Join Martin Guidry for an in-depth discussion in this video Overview of backups in Windows 10, part of Windows 10 Administration.
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- In this section, we're going to talk about backup and restore in Windows 10. We have a few different options on how to backup our files in Windows 10. Going to talk about a few of these. The first one is using a technology called File History. This seems to be the preferred way that Microsoft would like us to backup our files. File History automatically creates copies of files on a schedule. By default, once an hour, the machine will check to see if a file has changed, and if it has, it'll make a copy of it.
Then through a fairly simple interface, we can look at the history of this file, and see various changes on it, and restore any of those historical changes to the current location or to a new location. This does require a second hard drive, and it's preferably an external hard drive. Windows 10 also includes a feature called Backup and Restore. The current Backup and Restore technology was introduced in Windows 7, was then removed in Windows 8.1, and then it returns now in Windows 10.
Microsoft still sees this as somewhat of an older technology, and even in the interface, in places we'll see it referred to as "looking for an older backup". This is a traditional backup and restore, where we copy a large number of files at one time for backup, and then we can restore those in a group or individually. When it comes to restoring, Microsoft also offers a feature called Reset This PC. This will return Windows 10 to its original state, and at that time, you would probably run a restore.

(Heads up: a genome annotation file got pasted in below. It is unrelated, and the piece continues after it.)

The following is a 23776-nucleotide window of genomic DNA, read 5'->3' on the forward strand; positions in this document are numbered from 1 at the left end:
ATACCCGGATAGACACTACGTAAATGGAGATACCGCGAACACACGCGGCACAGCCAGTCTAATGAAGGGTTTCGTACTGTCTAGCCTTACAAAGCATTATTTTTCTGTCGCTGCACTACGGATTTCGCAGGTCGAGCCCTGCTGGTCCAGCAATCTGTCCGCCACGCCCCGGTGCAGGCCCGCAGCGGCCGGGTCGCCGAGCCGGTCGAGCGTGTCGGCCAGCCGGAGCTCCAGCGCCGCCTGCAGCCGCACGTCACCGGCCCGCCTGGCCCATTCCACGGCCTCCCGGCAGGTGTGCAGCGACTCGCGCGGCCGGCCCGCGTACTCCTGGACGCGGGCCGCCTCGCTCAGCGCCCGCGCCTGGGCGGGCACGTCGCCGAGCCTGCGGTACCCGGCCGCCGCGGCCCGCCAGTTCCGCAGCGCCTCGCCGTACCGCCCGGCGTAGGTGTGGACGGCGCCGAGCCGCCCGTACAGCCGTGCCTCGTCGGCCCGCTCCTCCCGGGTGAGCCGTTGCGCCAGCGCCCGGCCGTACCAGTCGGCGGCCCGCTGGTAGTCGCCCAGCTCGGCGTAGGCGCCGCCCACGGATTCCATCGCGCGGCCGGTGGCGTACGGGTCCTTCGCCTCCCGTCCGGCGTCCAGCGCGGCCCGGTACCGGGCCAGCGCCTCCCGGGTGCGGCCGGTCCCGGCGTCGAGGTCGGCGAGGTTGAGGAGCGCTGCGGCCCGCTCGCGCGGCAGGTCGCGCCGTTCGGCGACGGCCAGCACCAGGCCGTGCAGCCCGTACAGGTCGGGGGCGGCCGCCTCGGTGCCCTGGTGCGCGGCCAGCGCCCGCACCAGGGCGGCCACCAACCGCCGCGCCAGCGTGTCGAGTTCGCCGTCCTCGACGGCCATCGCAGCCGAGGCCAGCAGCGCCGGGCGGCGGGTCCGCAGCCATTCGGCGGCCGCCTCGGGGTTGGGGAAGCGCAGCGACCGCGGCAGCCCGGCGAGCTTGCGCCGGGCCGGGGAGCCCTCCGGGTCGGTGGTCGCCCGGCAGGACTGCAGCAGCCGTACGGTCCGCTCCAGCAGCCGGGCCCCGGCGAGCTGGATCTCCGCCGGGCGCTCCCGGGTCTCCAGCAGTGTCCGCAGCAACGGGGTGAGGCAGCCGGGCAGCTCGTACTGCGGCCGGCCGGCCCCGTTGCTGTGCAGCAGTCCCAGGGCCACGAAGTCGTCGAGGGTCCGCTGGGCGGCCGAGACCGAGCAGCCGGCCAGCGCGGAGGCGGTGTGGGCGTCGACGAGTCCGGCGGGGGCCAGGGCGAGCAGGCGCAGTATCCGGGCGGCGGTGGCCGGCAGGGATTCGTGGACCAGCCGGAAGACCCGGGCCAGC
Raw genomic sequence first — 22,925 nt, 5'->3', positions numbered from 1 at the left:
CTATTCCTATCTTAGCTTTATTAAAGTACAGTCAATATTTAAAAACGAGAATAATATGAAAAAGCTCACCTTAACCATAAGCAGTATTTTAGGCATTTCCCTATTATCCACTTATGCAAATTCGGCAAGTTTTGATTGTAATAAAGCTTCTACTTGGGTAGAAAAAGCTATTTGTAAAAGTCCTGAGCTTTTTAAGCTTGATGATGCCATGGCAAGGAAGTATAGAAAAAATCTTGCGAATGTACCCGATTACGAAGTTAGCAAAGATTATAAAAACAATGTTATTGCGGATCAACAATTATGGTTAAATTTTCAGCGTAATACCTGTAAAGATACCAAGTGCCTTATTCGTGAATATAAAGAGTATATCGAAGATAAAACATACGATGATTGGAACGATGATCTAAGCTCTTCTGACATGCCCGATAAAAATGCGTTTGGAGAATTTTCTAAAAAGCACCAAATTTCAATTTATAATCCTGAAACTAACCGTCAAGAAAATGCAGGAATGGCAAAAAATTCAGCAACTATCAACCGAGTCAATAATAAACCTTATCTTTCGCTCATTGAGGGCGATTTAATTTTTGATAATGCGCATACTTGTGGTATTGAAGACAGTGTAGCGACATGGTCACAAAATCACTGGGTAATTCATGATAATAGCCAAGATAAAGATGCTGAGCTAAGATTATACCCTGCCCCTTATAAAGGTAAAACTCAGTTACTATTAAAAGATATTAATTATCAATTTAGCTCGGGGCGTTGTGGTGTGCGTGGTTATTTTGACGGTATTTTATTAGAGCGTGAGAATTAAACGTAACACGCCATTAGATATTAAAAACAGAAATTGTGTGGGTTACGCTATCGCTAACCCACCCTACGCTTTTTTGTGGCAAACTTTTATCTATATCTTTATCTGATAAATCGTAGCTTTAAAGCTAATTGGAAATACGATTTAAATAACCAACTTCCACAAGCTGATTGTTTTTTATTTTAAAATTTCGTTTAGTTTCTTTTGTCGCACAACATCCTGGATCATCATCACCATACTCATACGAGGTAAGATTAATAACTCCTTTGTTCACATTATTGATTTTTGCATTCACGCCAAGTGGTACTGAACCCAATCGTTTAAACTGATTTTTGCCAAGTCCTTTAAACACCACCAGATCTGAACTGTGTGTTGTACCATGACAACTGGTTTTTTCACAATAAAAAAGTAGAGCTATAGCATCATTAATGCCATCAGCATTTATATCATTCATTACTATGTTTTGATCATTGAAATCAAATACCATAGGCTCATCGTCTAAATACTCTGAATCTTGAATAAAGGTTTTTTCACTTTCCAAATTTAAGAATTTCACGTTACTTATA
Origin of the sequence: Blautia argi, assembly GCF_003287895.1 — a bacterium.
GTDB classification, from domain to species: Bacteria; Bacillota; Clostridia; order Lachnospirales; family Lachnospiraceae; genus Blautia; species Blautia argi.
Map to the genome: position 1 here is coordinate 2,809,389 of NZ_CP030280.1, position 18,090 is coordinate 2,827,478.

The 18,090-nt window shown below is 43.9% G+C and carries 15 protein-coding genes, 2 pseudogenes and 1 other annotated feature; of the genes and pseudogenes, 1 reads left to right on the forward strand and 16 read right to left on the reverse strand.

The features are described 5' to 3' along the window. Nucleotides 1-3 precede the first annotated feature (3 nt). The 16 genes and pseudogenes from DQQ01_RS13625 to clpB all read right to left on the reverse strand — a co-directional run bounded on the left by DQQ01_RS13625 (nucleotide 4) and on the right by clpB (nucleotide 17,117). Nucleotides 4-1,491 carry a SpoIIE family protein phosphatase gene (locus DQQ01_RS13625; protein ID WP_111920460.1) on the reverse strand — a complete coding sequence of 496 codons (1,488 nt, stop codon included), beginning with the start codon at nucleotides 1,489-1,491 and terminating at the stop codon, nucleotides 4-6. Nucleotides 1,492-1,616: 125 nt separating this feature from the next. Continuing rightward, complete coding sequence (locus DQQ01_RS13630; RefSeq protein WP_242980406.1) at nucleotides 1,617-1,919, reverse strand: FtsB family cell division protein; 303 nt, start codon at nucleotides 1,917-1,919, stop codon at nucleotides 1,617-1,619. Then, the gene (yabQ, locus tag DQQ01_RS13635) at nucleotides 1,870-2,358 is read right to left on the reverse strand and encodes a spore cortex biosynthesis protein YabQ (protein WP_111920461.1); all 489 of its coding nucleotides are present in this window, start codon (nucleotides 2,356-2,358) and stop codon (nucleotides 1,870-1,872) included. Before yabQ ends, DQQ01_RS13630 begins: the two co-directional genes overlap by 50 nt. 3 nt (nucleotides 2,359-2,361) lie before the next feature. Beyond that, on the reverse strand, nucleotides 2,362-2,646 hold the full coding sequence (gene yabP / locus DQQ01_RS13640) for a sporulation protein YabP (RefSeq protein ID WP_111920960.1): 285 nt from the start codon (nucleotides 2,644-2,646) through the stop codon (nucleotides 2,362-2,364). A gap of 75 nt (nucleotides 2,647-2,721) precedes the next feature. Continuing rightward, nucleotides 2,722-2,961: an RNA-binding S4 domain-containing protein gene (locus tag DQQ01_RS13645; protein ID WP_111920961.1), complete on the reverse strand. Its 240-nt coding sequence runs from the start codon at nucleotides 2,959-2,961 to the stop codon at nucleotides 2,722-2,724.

So the other backup and restore technologies are focused primarily on backing up our documents, and not so much on backing up the Windows 10 operating system. So the idea is we would just use Reset This PC to get Windows 10 into its original state, and then we could restore our documents. There is another technology called System Image Backups, that backs up all files. It backs up all of our documents, all of our applications, and all of the Windows 10 operating system files.
So we're backing up both user files and system files at the same time. Because it backs up all of the operating system and all of the device drivers, when you go to do a restore, you will need to restore either on exactly the original hardware, or some hardware that's very similar to the hardware on which the backup was taken.
Martin first reviews the various editions of both the desktop and mobile versions of Windows 10. This section covers the special features included with the Enterprise edition, and the hardware requirements for some of the new Windows 10 features. Martin also explains installing and updating drivers and configuring and optimizing the OS, including system properties and power options. Then it's a deep dive into Group Policy, including working with local groups, configuring preferences, and troubleshooting Group Policy. Martin also looks at Windows security—authentication and encryption—as well as the boot process, and concludes the course with a brief look at virtualization, networking, and backup and recovery.
- Understanding the different versions of Windows 10
- Installing and updating drivers
- Administering multitasking
- Working with Windows Group Policy
- Adding domain users and accounts to a Windows 10 PC
- Administering BitLocker and EFS
- Understanding the boot process
- Installing Client Hyper-V for Windows virtualization
- Managing Windows Firewall
- Backing up and restoring Windows 10
- Troubleshooting Windows 10